This is part of a growing and ongoing series of videos and transcripts intended to help Ulu founders develop their sales skills and improve their sales outcomes.
Following is a transcript of this presentation on call management. It has been lightly edited for clarity.
This module is called mental models. It is one of an ongoing series of ideas designed to help you sell better, sell more sell with greater confidence.
My name is Kevin Hoffberg and I’m a venture partner with Ulu Ventures.
Prior to joining the firm, I spent a career in sales and marketing, a big chunk of that I was the founder of several different sales and marketing training and consulting firms. During that time, I wrote something on the order of 30 or 40 different training programs. The content we’re going to talk about in this module is drawn from that life’s work.
Our objective in this module is the use of what I’ve described as “mental models.”
I want to start with an analogy to make my point. When a map maker makes a map, the map is not meant to be the territory, it is a representation of the territory.
The big thought is to represent what is most useful to the map maker and the user. So, for example, if the map maker is creating something to aid our driving, the map is going to feature roads. And in this interactive age, along with the roads and where they go, it will include information like traffic and driving conditions.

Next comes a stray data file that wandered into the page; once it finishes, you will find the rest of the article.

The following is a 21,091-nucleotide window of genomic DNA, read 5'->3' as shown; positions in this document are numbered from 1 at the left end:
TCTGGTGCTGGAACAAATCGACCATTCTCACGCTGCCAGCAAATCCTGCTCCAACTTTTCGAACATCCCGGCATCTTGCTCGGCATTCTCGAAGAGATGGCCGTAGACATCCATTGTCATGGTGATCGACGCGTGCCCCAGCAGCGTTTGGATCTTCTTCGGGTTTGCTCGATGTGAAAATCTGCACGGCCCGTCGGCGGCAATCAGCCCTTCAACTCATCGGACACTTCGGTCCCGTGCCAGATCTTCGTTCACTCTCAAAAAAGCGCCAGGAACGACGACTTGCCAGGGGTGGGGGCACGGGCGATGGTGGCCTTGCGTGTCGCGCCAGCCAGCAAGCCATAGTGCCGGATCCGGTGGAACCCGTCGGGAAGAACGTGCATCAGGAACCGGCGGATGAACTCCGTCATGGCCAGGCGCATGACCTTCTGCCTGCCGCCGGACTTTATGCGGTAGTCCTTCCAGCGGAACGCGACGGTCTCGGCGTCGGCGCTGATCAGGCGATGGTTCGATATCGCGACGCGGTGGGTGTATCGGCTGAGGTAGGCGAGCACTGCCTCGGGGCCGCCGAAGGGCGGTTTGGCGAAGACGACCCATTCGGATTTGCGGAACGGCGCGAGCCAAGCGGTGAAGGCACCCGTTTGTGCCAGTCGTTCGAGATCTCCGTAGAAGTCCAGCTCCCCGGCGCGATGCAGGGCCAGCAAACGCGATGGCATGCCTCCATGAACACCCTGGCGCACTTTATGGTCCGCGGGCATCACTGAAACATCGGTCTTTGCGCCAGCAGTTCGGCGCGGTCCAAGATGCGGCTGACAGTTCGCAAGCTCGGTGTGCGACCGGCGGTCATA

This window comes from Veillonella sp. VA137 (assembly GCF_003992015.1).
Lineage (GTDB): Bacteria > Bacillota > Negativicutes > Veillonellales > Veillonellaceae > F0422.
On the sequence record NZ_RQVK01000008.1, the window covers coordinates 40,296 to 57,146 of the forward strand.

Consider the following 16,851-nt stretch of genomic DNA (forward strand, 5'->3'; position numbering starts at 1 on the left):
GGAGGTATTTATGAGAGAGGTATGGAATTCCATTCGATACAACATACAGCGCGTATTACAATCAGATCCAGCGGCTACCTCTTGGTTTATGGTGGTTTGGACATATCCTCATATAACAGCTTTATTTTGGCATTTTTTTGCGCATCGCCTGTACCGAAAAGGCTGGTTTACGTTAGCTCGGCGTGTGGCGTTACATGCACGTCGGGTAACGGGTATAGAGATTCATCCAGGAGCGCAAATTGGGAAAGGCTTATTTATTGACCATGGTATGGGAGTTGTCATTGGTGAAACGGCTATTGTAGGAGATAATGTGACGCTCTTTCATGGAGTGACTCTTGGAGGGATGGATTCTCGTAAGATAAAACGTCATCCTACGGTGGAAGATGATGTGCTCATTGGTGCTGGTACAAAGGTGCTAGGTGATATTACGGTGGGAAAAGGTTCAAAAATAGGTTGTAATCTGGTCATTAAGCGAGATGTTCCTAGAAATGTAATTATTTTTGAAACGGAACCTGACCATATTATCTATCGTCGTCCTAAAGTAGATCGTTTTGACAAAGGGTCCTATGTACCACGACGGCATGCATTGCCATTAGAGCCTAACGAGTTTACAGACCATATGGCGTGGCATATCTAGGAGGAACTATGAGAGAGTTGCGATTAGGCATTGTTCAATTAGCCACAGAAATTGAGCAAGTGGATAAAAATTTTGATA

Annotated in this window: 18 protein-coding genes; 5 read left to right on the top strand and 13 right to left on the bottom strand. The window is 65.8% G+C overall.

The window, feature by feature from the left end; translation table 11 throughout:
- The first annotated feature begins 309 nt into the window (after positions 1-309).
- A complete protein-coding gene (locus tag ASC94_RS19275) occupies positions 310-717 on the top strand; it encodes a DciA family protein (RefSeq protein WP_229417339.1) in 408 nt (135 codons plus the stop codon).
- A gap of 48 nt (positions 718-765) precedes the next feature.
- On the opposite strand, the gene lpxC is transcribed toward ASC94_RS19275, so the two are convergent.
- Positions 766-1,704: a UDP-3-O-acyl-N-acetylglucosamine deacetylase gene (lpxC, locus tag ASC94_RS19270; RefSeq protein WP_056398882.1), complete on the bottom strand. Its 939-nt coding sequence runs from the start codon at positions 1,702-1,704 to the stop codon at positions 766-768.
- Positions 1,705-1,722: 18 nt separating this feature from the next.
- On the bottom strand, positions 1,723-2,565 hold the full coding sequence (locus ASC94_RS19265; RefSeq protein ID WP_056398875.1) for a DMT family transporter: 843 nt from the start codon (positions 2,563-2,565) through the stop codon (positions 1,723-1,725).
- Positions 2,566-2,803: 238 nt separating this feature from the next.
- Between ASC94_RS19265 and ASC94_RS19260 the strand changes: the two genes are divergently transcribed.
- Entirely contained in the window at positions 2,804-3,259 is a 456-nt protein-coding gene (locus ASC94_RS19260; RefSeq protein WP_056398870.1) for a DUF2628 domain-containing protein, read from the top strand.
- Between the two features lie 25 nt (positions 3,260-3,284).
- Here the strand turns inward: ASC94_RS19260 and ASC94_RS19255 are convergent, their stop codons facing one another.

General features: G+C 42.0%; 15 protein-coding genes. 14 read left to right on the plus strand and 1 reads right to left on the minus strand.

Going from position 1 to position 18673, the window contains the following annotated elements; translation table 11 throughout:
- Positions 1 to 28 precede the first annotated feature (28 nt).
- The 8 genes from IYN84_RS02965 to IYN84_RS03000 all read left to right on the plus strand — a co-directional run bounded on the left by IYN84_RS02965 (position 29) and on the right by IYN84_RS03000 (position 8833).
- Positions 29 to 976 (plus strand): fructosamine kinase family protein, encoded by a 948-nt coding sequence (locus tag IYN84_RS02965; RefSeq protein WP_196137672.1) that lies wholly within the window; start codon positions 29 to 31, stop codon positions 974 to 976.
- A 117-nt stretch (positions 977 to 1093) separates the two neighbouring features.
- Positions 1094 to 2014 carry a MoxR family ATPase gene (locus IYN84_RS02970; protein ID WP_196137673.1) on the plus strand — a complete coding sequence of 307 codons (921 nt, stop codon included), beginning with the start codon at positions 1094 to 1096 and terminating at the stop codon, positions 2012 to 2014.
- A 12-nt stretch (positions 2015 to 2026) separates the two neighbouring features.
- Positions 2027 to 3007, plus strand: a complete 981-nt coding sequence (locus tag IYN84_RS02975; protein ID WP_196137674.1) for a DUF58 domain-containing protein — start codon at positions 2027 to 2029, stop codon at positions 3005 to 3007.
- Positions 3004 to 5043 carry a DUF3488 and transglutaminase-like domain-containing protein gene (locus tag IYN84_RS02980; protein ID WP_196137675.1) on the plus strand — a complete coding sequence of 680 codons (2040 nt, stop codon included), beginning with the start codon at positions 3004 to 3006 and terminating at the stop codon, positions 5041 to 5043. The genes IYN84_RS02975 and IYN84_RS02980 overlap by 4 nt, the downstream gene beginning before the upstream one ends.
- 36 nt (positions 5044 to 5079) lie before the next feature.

In the same way, a cartographer who’s interested in how we might cross terrain will represent terrain lines that are going to give us clues about changes in elevation over what distance.
The map maker represents the territory, but more specifically represents what’s important about the territory, or what’s important to know about the territory so that the user can achieve his or her objective.
That’s the idea around selling anything but particularly something that’s coming from the imagination of a founder, where you’ve gone to the future and come back with a vision of a different way of thinking about problems and solutions.
In this conceptual environment, going from zero to one, we need to put in front of the client, prospect or customer the equivalent of a map, a mental model that does two things.
The first is it helps us organize our thinking about what it is that we’re offering and how it works and why it matters and so on.